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ISSN : 2288-4637(Print)
ISSN : 2288-4645(Online)
The Journal of Asian Finance, Economics and Business Vol.7 No.11 pp.95-100

Expiration-Day Effects on Index Futures: Evidence from Indian Market

Ravi Kumar SAMINENI1,Raja Babu PUPPALA2,Ramesh MUTHANGI3,Syamsundar KULAPATHI4
2Associate Professor, Department of Management Studies, K L Deemed to be University, Andhra Pradesh, India. Email:
3Research Scholar, Department of MBA, Annamalai University, Tamilnadu, India. Email:
4Associate Professor, Department of MBA, Vignan Degree and PG College, Andhra Pradesh, India. Email:

© Copyright: The Author(s)
This is an Open Access article distributed under the terms of the Creative Commons Attribution Non-Commercial License ( which permits unrestricted non-commercial use, distribution, and reproduction in any medium, provided the original work is properly cited.
1First Author and Corresponding Author. Research Scholar, Department of Management Studies, K L Deemed to be University, Andhra Pradesh, India [Postal Address: H. No: 6-626/1, Vimanapuri Colony, Near Government School, Quthbullapur, Telengana-500055, India] Email:
August 01, 2020 September 28, 2020 October 05, 2020


Nifty Bank Index has started trading in futures and options (F&O) segment from 13th June 2005 in National Stock Exchange. The purpose of the study is to enhance the literature by examining expiration effect on the price volatility and price reversal of Underlying Index in India. Historical data used for the current study primarily comprise of daily close prices of Nifty Bank which is the only equity sectoral index in India which is traded in derivatives market and its Future contract value is derived from the underlying CNX Bank Index during the period 1st January 2010 till 31st March 2020. To check stationarity of the data, Augmented Dicky Fuller test was used. The study employed ARMA- EGARCH model for analysing the data. The empirical results revealed that there is no effect on the mean returns of underlying Index and EGARCH (1,1) model furthermore shows there is existence of leverage effect in the Bank Index i.e., negative shocks causes more fluctuations in the Index than positive news of similar magnitude. The outcome of the study specifies that there is no effect on volatility on the underlying sectoral index due to expiration days and also observed no price reversal effect once the expiration days are over.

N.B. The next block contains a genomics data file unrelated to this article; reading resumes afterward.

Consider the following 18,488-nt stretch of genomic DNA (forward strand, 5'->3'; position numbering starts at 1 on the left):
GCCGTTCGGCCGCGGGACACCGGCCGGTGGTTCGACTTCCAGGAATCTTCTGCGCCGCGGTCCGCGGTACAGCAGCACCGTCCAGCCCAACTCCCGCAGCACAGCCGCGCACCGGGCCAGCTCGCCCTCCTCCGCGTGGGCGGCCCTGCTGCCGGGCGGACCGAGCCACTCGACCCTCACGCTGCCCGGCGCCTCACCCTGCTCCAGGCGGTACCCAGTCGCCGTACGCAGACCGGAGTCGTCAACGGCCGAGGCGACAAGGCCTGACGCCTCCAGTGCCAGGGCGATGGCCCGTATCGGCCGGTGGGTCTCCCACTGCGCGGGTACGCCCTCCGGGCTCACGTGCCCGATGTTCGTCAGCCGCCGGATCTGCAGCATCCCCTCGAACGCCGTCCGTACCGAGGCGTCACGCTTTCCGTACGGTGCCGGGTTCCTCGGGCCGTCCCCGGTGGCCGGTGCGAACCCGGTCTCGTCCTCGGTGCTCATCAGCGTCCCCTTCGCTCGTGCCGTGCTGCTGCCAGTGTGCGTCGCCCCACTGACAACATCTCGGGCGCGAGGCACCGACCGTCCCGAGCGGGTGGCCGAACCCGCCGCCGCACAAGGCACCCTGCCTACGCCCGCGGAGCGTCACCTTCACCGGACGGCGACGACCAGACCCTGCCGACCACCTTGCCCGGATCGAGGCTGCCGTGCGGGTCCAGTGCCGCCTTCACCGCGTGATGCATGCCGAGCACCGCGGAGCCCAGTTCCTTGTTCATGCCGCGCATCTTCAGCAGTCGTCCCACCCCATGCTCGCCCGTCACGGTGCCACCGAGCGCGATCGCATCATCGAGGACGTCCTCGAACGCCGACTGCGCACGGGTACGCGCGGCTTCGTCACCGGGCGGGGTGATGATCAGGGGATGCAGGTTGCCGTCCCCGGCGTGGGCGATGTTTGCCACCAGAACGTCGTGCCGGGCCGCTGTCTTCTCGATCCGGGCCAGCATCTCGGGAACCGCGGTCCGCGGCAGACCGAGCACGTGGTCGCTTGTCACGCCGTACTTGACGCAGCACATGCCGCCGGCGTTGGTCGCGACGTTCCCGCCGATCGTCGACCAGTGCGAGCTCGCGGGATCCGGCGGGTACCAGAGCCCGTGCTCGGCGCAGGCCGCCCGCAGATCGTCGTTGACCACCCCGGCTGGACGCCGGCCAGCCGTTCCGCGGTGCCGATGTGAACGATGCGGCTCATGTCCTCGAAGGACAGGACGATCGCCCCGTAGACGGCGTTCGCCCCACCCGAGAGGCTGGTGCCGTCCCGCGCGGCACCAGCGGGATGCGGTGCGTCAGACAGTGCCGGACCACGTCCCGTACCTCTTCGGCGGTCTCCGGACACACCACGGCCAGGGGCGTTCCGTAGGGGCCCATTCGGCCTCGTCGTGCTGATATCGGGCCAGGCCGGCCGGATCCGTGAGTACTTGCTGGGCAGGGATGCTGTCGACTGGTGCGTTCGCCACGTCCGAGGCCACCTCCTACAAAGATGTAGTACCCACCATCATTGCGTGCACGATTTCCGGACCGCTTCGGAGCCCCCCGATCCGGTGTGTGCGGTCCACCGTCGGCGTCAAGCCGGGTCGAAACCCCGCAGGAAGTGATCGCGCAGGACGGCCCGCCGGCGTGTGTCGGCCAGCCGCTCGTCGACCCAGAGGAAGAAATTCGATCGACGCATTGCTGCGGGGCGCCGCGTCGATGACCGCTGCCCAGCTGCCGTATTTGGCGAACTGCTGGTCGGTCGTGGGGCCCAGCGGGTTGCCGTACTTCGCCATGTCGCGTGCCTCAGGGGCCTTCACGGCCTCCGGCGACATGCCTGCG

JEL Classification Code: C22, G10, G12, G13


1. Introduction


Indices traded in derivatives segment in National Stock Exchange (NSE) are Nifty Futures and Nifty Bank Futures. Nifty is an index which embodies 50 utmost liquid and large cap stocks from the NSE. On the other side, Bank Nifty has banking stocks recorded under it. Nifty has stocks from diversified sectors like banks, automobiles, and pharma etc., registered under it. Bank Nifty is a sectoral index with emphasis only on the banking stocks which includes both private and PSU banks. Nifty Bank is now one of the main aggressively traded index dealing with future and option contracts in derivative segment. It has gained prominence due to high weightage in the Nifty and its high correlation with the Nifty.

Bank Nifty is designed using the free float methodology where the stocks are given weightage based on the free float market capitalization. While Bank Nifty was unveiled on September 15, 2003, it considers January 01, 2000 as the reference year and 1000 as the benchmark value. Bank Nifty touched the highest value of 30,000, which shows wealth creation to the extent of 30 times over the last 17 years. The index is rebalanced twice annually while the Bank Nifty values are accessible on a real time basis throughout trading hours. Nifty Bank was the first index in NSE available for weekly options trading and presently has trading activity higher than the Nifty.

Being a sectoral index, the Nifty Bank represents only the banking sector which includes private and PSU banks. Nifty Bank consists of twelve utmost active shares from the banking industry. It offers investors and mediators a yardstick that apprehends performance of banking industry.